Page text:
What Is Physiomesh Used For? To Repair Ventral Hernias

ventral hernias

Approximately 350,000-500,000 surgeries are performed each year in the United States to repair ventral hernias, many in the past utilizing Ethicon’s Physiomesh. Physiomesh is a sterile, surgically implanted hernia repair patch manufactured by Johnson & Johnson’s subsidiary company, Ethicon. Composed of flexible, non-absorbable polypropylene filaments, this patch is sealed between two layers of Monocryl, a polymer film with anti-inflammatory properties. Though it was recalled in May of 2016, it was widely used and trusted by surgeons prior to the recall.

What is Physiomesh Used For?

Physiomesh helps repair ventral hernias, which occur when tissue protrudes through a hole or defect in the abdominal wall. Most ventral hernias occur at a surgical incision site that’s weakened over time. Injuries can also cause ventral hernias, and pregnancy is a major risk factor — especially for women delivering via Caesarean section. The only way to repair ventral hernias is through surgery. Since ventral hernias can often be difficult to repair, experts recommend reporting one to your doctor as soon as possible.

Surgeons repair ventral hernias using Physiomesh or other forms of surgical mesh, most often in patch form. Surgeons can also shape mesh into a plug to fill holes within the abdominal wall to keep organs in place. Because Physiomesh is woven from thin fibers, it’s sturdy and strong as well as being very thin and flexible. Prior to its May 2016 recall, Physiomesh was available in different measurements, often cut to fit within the necessary space. While there are different techniques for using Physiomesh, it’s typically held in place with a few sutures. According to Ethicon’s website, it “acts as ‘scaffolding’ for new growth of a patient’s own tissue, which eventually incorporates the mesh into the surrounding area.”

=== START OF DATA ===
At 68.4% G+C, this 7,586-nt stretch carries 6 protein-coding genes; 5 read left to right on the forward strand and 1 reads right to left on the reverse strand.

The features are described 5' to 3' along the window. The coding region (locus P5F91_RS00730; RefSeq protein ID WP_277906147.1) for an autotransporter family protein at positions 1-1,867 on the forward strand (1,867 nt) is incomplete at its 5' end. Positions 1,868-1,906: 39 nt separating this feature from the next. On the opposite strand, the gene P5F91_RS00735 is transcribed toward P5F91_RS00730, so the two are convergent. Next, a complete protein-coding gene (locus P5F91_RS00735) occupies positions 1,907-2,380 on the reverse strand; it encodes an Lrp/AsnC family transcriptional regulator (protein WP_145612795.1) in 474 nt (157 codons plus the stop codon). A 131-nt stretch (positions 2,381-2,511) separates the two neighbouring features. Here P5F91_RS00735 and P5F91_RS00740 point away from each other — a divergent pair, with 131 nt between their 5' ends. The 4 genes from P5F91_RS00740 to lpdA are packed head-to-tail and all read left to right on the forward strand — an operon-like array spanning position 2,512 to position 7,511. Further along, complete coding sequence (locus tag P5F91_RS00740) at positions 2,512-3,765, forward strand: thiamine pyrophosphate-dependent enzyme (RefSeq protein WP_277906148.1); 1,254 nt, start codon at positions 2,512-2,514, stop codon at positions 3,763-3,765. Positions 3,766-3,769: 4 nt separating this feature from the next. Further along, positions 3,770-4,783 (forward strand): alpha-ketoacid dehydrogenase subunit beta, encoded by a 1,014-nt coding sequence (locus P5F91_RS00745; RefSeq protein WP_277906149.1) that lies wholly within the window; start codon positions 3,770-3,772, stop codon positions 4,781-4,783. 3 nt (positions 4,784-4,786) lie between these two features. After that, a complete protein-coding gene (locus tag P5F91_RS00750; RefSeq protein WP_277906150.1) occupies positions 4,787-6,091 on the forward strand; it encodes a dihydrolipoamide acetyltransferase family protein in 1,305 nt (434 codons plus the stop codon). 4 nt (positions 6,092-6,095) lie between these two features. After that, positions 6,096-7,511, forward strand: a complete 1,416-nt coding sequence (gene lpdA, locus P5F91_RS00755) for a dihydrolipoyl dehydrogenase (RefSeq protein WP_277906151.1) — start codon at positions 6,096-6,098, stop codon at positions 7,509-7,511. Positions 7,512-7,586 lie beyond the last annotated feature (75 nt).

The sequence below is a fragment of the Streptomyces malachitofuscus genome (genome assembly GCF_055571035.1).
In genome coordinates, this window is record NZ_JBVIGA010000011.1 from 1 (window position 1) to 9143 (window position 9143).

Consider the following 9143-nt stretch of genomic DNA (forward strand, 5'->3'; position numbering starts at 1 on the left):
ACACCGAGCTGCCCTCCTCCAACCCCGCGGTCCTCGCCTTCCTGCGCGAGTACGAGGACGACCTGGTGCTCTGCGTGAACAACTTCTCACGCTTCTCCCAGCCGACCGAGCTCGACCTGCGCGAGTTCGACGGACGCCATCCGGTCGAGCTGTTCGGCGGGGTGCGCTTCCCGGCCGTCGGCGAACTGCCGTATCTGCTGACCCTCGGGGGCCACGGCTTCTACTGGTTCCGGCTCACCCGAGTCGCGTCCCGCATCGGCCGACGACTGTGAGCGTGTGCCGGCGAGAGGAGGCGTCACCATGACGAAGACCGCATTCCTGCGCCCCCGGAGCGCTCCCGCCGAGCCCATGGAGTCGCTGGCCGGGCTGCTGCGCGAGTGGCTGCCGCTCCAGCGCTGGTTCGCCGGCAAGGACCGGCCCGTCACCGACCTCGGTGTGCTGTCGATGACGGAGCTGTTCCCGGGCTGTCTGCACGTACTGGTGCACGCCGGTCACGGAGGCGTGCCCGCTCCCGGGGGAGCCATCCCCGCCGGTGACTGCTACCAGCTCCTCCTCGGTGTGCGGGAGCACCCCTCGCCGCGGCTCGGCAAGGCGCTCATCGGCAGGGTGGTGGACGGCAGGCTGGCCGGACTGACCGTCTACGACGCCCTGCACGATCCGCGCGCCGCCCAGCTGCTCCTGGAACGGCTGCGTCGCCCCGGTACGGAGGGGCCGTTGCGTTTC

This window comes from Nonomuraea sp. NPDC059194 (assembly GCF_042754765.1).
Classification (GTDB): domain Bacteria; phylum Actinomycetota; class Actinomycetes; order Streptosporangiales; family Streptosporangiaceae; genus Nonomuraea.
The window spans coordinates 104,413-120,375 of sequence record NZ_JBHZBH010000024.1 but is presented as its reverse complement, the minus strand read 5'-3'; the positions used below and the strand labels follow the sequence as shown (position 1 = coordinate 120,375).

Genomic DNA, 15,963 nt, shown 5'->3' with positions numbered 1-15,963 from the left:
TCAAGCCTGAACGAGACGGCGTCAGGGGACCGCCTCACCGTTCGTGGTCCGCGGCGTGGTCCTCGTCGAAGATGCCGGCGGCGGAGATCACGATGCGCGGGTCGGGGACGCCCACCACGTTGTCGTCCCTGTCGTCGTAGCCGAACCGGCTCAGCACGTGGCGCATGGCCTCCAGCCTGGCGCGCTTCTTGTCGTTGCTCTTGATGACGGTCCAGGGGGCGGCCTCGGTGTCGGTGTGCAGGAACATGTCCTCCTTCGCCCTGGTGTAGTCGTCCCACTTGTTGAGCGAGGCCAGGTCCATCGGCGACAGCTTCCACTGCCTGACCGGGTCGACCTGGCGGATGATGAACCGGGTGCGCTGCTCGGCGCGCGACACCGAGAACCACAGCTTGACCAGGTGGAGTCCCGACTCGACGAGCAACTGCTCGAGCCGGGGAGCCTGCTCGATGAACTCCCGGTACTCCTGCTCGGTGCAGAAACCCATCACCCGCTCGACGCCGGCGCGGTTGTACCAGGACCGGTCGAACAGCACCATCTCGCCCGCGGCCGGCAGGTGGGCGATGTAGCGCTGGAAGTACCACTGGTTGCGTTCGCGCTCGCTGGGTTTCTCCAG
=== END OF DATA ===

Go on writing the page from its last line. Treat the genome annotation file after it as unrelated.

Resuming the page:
Physiomesh: Ideal for Laparoscopic Repair of Ventral Hernias?

Traditional hernia surgery’s preferred for obese patients, but laparoscopic repair is rising in popularity because it’s less invasive. This technique fixes small tissue tears or openings using tiny incisions made from laparoscopes (miniature telescopes inserted in the abdomen). In laparoscopic repairs, a surgeon makes three to four small incisions in the abdominal wall and then inserts small tubes, allowing an endoscope and dissecting instruments to pass through.

The operating team can view the surgery’s progress using a video screen. Through the smallest possible incision, surgeons dissect the canal (hole in the abdominal wall) and move organs back into place. Physiomesh is then sewn in place to help reinforce weakened abdominal wall tissue. Because it’s less invasive, patients often enjoy a faster recovery time and less pain than traditional hernia repair surgery methods.

Although laparoscopic surgery is ideal for ventral hernia repairs, Physiomesh is not. Ethicon voluntarily recalled Physiomesh in 2016 because studies showed it had a higher hernia recurrence rate than other comparable devices. If you had repair surgery using Physiomesh, you may be eligible for compensation if you experienced hernia recurrence. Fill out your free Physiomesh claim review form today and an attorney will contact you to discuss your case.